U.K. Still Deeply Split on Brexit Five Years After Referendum
Five years on from the knife-edge Brexit referendum, the U.K. remains deeply divided over leaving the European Union, a study found -- though a repeat vote would yield a narrow preference for staying in the bloc.
If polled again, 82% of people would vote the same way as they did in June 2016, according to a study by published Tuesday by the National Centre for Social Research written by political scientist John Curtice. Britain voted by 52%-48% to leave the EU in the referendum.
The study, based on 12 surveys with a random sample of 2,000 adults between September 2016 and January 2021, also found that if the referendum were to be held again today, Remain would win by 53%-47%. But if the question was framed as whether to rejoin the EU, staying out would win by 52%-48%.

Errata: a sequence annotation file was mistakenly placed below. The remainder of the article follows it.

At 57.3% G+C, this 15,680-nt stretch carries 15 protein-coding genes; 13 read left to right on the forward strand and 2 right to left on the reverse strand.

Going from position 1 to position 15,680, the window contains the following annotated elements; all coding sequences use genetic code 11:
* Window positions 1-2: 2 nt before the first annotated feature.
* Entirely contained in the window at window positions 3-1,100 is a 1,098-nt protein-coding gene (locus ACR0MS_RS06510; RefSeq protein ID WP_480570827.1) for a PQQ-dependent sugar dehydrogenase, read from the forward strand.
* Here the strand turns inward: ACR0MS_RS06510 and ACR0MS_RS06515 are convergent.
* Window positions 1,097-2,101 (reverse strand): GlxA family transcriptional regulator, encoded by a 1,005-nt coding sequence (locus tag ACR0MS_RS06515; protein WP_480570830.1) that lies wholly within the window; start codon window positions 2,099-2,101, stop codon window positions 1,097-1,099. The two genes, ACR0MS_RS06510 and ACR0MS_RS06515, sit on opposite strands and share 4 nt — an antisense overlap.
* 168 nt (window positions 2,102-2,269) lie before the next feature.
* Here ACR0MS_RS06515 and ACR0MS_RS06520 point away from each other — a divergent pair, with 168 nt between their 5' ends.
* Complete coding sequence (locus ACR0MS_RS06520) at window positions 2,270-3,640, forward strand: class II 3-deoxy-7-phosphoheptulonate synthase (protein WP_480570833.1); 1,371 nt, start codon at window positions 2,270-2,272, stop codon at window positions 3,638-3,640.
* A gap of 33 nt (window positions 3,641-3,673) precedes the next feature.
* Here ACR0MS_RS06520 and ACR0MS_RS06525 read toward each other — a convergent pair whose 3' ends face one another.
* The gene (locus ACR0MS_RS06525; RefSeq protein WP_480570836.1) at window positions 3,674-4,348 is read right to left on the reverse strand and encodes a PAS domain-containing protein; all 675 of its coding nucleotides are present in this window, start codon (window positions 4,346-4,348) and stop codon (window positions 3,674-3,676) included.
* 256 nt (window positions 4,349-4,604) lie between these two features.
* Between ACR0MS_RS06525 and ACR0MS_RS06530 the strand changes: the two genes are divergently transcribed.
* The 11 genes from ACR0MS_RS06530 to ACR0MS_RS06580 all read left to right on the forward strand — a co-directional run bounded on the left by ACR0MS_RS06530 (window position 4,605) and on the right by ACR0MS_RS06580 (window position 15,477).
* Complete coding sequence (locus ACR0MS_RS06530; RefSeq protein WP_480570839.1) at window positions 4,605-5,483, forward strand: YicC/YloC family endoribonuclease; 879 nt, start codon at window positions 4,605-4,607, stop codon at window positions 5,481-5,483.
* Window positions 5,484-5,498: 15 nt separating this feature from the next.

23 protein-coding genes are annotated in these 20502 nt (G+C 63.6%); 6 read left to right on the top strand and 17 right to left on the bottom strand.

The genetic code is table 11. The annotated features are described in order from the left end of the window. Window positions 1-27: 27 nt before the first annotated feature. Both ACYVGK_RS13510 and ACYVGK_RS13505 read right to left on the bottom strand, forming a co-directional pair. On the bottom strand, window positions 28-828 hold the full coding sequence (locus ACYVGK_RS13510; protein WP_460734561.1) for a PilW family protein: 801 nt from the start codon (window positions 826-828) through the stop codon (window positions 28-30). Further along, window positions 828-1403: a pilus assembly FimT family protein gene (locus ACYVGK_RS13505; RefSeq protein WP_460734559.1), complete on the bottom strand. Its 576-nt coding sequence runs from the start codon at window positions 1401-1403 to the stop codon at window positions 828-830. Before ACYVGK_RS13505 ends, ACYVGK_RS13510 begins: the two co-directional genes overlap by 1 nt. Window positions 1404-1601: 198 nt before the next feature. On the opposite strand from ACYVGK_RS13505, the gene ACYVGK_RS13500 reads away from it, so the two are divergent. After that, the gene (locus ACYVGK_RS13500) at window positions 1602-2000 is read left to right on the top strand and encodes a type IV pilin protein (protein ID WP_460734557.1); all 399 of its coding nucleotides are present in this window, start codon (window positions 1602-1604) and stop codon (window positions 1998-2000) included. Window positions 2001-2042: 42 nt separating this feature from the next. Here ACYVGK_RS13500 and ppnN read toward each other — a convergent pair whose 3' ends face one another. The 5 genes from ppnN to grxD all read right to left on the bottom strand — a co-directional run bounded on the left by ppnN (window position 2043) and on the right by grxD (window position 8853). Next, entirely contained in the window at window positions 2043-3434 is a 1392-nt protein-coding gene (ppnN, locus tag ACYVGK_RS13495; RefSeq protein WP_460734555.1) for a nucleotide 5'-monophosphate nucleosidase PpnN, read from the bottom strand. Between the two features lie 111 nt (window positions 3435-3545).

The findings show Prime Minister Boris Johnson still has much to do to convince Remain voters of the merits of quitting the bloc, following a topsy-turvy period since the referendum that rattled financial markets and trade. The U.K.’s relations with the EU have become increasingly testy since the divorce was completed late last year, marked by tensions over Northern Ireland, fishing rights and access for financial services.
“Britain is still more or less evenly divided on the issue, just as it was five years ago,” Curtice, a professor of politics at the University of Strathclyde, said in a statement. “Although few Leave voters regret their decision, equally few Remain voters have been persuaded that Brexit is a good idea after all.”
Johnson played a leading role in the campaign to leave the EU and is now seeking to deliver on the promises. The government is hiring an official to identify post-Brexit opportunities and is pursuing trade deals with countries including the U.S., Australia and New Zealand.
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